Study links diet to mental health

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Study links diet to mental health

A study published in the British Journal of Nutrition found that people who regularly ate nutrient-rich fruits and vegetables reported more positive mental health.

In addition, these people were less likely to have symptoms of depression, stress, or anxiety compared to those who do not eat these nutrient-rich foods as regularly.

While myriad factors contribute to mental health outcomes, this study strongly suggests nutrition could play a role.

The scientists found that people who regularly consume nutrient-poor foods—processed and sweet foods like chips and cookies—were more likely to experience “everyday mental lapses” in the form of low productivity and forgetfulness which could affect work and home life.

The study also found that frequency mattered: how often fruits were consumed mattered more than the total amount consumed. More research needs to be done to determine the ideal frequency and portions for mental health.

In a separate study, Dr. Marie-Pierre St-Onge, an associate professor of nutritional medicine at Columbia University Irving Medical Center, found that consuming more fruits and vegetables was associated with better sleep quality in women.

St. Onge notes that better sleep quality reduces psychological distress which could explain how these foods also better mental health.

St-Onge also says although the study on diet and mental health doesn’t prove a causal effect, she recommends people still eat varying fruits and vegetables daily and limit foods low in nutrients.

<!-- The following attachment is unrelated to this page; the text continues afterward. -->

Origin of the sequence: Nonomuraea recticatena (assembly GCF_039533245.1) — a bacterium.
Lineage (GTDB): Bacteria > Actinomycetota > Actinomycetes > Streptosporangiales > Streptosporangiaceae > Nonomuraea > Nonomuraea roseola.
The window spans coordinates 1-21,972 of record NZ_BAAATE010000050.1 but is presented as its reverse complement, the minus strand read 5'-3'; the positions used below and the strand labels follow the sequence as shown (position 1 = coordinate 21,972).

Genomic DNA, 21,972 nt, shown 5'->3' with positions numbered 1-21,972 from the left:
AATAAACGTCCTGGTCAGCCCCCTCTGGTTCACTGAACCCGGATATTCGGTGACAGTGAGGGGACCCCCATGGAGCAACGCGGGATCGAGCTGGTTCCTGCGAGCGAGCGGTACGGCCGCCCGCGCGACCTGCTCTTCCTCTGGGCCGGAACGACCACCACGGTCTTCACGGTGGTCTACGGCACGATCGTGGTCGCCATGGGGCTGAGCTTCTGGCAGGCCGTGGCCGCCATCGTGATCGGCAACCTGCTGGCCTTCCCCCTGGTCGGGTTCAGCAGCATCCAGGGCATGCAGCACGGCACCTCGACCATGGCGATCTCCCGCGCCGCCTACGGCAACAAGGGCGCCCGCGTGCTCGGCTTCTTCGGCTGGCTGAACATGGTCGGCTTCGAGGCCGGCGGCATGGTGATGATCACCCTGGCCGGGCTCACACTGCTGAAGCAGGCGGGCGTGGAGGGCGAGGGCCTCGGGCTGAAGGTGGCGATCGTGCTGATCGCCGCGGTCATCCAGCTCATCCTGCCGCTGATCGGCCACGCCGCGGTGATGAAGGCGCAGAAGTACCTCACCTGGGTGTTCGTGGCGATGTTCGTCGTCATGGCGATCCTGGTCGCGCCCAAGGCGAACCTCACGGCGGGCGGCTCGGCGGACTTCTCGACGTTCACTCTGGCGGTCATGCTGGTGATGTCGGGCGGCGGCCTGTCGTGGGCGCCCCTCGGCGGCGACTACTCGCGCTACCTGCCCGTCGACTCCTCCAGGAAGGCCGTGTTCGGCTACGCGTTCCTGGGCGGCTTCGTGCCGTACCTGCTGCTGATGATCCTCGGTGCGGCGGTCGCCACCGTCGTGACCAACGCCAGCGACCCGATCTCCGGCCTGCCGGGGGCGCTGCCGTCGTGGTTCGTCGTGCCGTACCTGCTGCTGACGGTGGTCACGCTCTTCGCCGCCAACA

“Make those fruits and vegetables as colorful as possible,” St-Onge says. “Those are the foods that have the most antioxidants and anti-inflammatory compounds.”

“It’s exciting to think that even some small changes like replacing cookies or chips with fruit can impact our health,” commented registered dietitian Liz Weinandy.

Read the full news story here.

© Copyright WLL, INC. 2022. This blog provides healthcare tips and advice that you can trust about a wide variety of general health information only and is not intended to be a substitute for professional medical advice, diagnosis, or treatment from your regular physician. If you are concerned about your health, take what you learn from this blog and meet with your personal doctor to discuss your concerns.

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